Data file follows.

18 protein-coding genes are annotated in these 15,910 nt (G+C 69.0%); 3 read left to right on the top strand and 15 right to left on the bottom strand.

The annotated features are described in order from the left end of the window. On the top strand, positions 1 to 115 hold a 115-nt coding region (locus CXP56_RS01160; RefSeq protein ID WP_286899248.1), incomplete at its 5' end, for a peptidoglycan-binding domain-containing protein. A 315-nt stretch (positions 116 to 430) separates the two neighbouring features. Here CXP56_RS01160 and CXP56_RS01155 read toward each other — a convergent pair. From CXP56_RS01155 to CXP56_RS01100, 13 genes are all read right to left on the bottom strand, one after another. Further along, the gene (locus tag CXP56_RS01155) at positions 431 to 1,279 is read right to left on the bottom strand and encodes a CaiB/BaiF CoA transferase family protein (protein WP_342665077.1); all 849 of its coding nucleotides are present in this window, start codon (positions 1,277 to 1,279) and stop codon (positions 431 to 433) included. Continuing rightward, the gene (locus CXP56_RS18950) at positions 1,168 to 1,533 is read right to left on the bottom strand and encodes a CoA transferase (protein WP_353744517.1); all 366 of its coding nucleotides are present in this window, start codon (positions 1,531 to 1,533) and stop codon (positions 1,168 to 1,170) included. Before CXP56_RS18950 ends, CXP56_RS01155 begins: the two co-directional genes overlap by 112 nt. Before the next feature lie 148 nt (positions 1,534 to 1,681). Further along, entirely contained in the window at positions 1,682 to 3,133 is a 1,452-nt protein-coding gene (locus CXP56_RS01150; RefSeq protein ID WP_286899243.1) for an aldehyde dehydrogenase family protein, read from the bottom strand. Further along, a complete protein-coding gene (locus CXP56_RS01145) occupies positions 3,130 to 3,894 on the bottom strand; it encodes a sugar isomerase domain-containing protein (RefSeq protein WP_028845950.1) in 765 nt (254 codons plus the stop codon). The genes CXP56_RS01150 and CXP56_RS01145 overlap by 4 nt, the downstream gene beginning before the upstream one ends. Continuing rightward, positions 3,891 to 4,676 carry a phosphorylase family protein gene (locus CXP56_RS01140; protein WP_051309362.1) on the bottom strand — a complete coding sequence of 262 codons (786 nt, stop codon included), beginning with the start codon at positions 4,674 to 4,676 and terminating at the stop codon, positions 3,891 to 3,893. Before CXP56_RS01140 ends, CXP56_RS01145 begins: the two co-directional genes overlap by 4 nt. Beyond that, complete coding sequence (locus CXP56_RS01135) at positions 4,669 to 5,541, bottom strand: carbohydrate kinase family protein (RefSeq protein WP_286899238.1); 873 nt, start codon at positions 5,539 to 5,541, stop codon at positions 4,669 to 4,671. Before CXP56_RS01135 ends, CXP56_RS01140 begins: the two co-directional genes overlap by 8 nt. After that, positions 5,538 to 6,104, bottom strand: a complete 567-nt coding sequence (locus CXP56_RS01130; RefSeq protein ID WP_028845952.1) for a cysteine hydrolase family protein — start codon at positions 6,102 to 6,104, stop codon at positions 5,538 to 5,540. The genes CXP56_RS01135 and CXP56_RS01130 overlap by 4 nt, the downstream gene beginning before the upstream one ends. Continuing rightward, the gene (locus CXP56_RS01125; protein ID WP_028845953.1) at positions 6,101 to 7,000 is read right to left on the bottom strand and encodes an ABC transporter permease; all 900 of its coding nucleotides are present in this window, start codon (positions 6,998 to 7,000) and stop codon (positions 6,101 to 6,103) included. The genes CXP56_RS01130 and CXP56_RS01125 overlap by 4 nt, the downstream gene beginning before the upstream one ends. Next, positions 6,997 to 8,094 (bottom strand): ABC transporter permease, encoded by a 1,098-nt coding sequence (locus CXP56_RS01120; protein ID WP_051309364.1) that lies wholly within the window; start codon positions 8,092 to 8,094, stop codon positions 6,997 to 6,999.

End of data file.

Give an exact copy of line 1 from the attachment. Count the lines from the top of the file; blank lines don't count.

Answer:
18 protein-coding genes are annotated in these 15,910 nt (G+C 69.0%); 3 read left to right on the top strand and 15 right to left on the bottom strand.